These two principles probably became even more important during the recent Coronavirus situation, since implicit communication was eliminated. We no longer had coffee machine meetings, chats inside of meeting rooms and chance hallway encounters.
Before the Coronavirus situation, we were already investing in good feedback channels since communication is at the core of our people development and culture. We hold regular feedback workshops where we train new and existing employees at AMBOSS on how to give direct and constructive feedback.
It’s also integrated into our individual career ladders, 360-degree feedback sessions, and 1-on-1s. And while every team works differently and has their own working agreements, regular retrospectives are done on each team. We also do retrospectives on a chapter, guild, and project level. We practice Postmortems and ensure feedback is shared and processed to continually learn, grow, and adapt.
“Decide with impact.”
As a team, we apply critical thinking and actively question how we provide value to users. We are explorative and pragmatic problem-solvers — we (in)validate assumptions on product value by providing transparency through data and metrics.
We value decisions that create a positive impact for our users and accept short-term disadvantages in favor of user advantage when necessary.
“Move quickly and iterate.”
Focus your work on the most valuable solution first and strike the perfect balance between planning and doing: code that never ships has no value.
Fail fast, learn fast: deliver products iteratively, experimenting with and consolidating learnings from past mistakes to avoid making them in the future.
For engineering, that means KISS and being strongly aware of the Pareto principle (sometimes referred to as the 80/20 rule) when designing solutions and making decisions. Good examples that combine these principles are some of the experiments created by our growth team.
We wanted to do more tests on our registration user journey. Our sign-up page was still on our legacy tech stack that few people in the team knew, and used a server side rendering which had no integration into our A/B testing frameworks.
The team quickly deployed a new frontend application for our sign-up flow using our standard technologies that everyone was familiar with, while reusing best practices and frameworks for A/B testing and data. However, our auth microservice was still being developed by another team, and the register logic was tightly coupled with the legacy application.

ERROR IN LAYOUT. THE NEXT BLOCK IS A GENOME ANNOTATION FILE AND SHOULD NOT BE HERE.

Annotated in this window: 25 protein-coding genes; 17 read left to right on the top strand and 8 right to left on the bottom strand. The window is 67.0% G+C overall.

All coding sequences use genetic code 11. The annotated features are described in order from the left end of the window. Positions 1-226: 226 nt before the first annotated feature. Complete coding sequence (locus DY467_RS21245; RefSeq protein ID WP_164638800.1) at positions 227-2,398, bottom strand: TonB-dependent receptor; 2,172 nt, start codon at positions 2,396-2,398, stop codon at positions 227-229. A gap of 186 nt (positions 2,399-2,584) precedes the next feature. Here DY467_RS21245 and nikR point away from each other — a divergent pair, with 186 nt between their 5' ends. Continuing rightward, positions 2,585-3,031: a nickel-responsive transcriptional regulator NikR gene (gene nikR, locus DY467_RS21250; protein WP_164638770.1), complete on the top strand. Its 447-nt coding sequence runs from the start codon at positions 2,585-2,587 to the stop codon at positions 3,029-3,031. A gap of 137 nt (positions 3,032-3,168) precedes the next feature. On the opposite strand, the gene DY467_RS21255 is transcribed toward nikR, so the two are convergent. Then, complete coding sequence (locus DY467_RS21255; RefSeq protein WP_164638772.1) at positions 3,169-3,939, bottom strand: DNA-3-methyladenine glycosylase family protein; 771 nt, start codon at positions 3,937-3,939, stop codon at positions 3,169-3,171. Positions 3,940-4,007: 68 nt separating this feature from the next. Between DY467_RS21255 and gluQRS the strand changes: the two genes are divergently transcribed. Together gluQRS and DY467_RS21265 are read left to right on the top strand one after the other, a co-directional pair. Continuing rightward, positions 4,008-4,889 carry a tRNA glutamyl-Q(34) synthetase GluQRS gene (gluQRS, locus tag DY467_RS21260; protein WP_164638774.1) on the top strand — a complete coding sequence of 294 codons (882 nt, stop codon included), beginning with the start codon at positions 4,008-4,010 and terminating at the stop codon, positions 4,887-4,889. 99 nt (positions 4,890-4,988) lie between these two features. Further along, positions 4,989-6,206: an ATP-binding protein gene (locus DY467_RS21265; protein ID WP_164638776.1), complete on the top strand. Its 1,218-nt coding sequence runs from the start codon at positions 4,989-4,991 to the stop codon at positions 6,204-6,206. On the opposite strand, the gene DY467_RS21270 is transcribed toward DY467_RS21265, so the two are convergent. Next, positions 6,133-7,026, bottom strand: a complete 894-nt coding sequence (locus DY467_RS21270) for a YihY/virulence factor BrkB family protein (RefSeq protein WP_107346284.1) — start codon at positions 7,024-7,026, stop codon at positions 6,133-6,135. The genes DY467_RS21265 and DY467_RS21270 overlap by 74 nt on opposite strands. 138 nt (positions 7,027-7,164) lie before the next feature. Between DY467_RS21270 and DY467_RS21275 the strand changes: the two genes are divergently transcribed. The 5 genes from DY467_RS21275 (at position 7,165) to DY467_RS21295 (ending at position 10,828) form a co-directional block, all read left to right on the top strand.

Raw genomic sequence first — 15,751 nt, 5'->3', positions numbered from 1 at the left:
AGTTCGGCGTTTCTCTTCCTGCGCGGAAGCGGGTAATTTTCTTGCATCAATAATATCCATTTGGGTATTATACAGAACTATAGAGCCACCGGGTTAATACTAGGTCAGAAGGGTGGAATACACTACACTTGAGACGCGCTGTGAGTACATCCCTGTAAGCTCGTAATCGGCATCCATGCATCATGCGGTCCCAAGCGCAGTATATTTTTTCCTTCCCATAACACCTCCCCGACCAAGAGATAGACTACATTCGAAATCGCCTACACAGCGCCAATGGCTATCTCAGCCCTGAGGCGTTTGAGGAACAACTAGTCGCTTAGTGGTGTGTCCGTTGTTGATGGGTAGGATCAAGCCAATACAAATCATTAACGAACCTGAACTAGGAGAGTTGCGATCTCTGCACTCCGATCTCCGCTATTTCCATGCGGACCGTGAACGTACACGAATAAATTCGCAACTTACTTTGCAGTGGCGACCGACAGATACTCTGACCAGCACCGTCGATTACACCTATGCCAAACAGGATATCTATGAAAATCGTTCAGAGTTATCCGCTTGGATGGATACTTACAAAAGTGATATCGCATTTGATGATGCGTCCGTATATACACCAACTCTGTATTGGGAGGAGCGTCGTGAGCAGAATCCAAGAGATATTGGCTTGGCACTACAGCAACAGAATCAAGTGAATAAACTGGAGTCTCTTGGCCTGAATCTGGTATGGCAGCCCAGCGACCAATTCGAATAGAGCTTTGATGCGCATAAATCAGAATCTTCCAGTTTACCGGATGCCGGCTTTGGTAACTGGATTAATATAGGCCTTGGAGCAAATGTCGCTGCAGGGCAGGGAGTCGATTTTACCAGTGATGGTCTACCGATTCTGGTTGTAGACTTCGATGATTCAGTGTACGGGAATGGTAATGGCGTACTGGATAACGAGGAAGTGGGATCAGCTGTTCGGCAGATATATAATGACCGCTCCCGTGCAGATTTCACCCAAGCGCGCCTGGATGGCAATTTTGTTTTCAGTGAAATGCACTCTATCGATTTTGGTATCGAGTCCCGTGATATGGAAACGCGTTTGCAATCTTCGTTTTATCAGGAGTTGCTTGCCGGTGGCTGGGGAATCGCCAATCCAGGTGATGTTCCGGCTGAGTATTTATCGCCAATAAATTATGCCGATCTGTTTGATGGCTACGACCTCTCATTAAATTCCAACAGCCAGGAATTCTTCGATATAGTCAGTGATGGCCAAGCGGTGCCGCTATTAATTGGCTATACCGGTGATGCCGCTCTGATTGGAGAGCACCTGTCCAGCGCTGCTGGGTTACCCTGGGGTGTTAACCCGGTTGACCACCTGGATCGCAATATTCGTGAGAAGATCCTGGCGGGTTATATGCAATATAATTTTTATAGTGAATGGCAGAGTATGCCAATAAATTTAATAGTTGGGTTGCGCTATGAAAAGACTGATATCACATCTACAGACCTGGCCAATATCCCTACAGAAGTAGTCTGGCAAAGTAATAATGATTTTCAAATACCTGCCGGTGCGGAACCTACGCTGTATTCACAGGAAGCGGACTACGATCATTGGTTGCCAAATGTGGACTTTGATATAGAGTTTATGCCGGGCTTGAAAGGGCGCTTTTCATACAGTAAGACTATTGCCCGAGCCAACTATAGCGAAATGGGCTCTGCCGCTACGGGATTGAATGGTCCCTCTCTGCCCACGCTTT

The solution we went with was to leverage the existing legacy solution (a simple HTML form with a REST endpoint) by creating an adaptor layer which allowed us to use the legacy form as a kind of API.
This allowed us to push forward and deliver value without having to wait for the ‘proper’ implementation. As soon as this ‘proper’ implementation was available, it was easy to swap the ‘legacy form API’ with the real one. Our new UI application would never know the difference, but was already implementing the latest lessons learned from the A/B tests into its scope.
Working with Values and Principles
As with our values, writing down and formulating our principles for the first time didn’t mean they didn’t exist before. People and teams applied them implicitly — the way our culture was naturally scaling.
By documenting our values and principles and making them explicit, we want to become an even stronger team, shaping and evolving this part of our culture. This makes it easier for new and existing employees to internalize and have them become part of our company DNA.
To achieve this, it’s important that once you have written down your principles they don’t become just another README.md people ignore. I try to revisit them often and ask myself at the end of the day/week/month: Did I live by and apply them for the decisions that matter?
I also try to make them part of as many conversations as possible, referring back to them consciously when making important decisions. I also make sure to have them top of mind when discussing things that didn’t go well during retrospectives or Postmortems.
If people make what feels like great decisions without you, it’s a good sign your principles are being adopted and are working.
Well defined and applied principles on top of company values can be the foundation for a lot of items that can be derived from them. They can also be a key enabler for people and teams to support autonomy and ownership.